The pilot of the helicopter that crashed into a New York City skyscraper breached flying conditions, according to the FAA. Investigators are still trying to determine why the helicopter was flying over midtown Manhattan.
Tim McCormack, the 58-year-old pilot who died in Monday's helicopter crash in New York City, was not certified to fly in limited visibility, the Federal Aviation Administration (FAA) said on Tuesday.
McCormack's Agusta A109E helicopter crashed into the 229-meter (750-foot) tall AXA Equitable building in midtown Manhattan on Monday, sparking a fire and forcing office workers to evacuate. McCormack was the only person in the helicopter and was the only one killed in the crash.
McCormack was not certified to use instruments to help fly through cloudy or bad weather, the FAA said. According to his certification, he was only certified to fly according to what is known as visual flight rules, which require generally good weather and clear conditions.
Those rules require at least 4.8 kilometers (3 miles) of visibility and that the sky is clear of clouds for daytime flights. The visibility at the time of the crash was about 2 kilometers, with low clouds blanketing the sky.
McCormack was a former fire chief from Clinton Corners, New York and had 15 years of experience flying helicopters and single-engine planes. He was also certified as a flight instructor last year, the FAA said.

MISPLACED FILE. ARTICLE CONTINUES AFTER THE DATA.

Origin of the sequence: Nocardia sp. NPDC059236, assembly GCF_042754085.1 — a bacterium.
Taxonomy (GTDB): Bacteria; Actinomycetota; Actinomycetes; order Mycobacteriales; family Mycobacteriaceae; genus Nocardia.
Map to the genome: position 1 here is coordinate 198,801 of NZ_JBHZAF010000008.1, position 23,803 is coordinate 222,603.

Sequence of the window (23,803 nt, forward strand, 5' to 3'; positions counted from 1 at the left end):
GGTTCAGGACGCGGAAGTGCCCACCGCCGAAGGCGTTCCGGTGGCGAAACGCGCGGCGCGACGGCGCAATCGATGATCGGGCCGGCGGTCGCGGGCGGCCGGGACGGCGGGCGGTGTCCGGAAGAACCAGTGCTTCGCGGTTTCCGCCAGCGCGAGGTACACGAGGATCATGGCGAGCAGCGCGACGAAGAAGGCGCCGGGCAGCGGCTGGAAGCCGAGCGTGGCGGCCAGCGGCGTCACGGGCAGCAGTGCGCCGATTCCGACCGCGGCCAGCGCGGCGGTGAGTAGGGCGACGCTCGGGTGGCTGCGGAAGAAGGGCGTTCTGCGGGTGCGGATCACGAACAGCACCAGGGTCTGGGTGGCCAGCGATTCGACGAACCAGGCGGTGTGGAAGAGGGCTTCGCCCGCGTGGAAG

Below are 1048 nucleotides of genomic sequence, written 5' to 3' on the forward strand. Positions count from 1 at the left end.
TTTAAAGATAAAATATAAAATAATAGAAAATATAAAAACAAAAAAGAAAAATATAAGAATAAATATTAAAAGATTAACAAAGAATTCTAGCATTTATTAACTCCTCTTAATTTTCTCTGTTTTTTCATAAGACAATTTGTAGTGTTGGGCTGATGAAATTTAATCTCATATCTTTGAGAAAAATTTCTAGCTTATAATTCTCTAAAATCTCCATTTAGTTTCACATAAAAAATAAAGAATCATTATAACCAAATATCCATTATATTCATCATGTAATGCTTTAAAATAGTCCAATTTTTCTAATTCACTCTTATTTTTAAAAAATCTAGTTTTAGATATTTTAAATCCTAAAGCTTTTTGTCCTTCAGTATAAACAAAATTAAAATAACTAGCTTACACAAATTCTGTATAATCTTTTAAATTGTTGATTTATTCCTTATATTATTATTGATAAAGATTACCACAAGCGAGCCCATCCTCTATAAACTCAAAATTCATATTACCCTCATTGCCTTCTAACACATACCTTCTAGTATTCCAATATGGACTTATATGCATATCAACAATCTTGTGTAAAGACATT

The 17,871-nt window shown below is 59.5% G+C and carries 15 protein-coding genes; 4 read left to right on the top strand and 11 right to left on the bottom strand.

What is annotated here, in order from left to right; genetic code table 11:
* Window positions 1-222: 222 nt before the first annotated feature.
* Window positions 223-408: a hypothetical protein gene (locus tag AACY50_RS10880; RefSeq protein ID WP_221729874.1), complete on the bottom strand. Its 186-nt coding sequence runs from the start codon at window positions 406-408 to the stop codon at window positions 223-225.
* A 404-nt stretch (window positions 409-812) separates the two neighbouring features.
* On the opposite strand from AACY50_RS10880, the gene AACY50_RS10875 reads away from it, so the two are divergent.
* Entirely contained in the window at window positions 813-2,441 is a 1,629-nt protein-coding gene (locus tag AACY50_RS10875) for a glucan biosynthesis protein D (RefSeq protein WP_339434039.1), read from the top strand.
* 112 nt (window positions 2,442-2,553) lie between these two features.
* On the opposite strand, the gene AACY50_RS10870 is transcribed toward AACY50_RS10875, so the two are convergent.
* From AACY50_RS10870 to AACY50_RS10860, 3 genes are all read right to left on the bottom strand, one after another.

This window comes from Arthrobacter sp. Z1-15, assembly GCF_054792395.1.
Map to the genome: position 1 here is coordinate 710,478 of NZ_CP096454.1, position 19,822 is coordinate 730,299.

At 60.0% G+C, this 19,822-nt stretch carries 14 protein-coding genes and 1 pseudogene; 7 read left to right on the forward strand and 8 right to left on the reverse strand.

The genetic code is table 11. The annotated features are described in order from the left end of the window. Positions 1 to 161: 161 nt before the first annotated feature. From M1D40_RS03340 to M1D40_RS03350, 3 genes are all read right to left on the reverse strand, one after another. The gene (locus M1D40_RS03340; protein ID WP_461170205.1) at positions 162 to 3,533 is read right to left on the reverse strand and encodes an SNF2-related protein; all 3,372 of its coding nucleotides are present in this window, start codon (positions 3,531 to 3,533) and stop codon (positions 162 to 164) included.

'Nothing out of the ordinary'
Federal investigators have yet to determine why McCormack was flying over one of the United States' most densely populated areas. The crash has renewed calls to restrict airspace over the city.
Before the incident, McCormack had flown a single passenger from Westchester County, an area north of New York City, to a heliport on the East River, according to air safety investigator Doug Brazy from the National Transportation Safety Board.
The passenger told investigators that there was "nothing out of the ordinary" about the 15-minute flight.
According to Brazy, the pilot waited at the heliport for two hours and checked the weather conditions before taking off for a journey that was supposed to take him to the helicopter's home airport in Linden, New Jersey.
Investigators are reviewing social media footage showing the helicopter believed to be McCormack's Agusta A109E hovering a short distance south of the heliport, then turning and making an erratic flight back north through the rain clouds.
dv/se (AP, Reuters)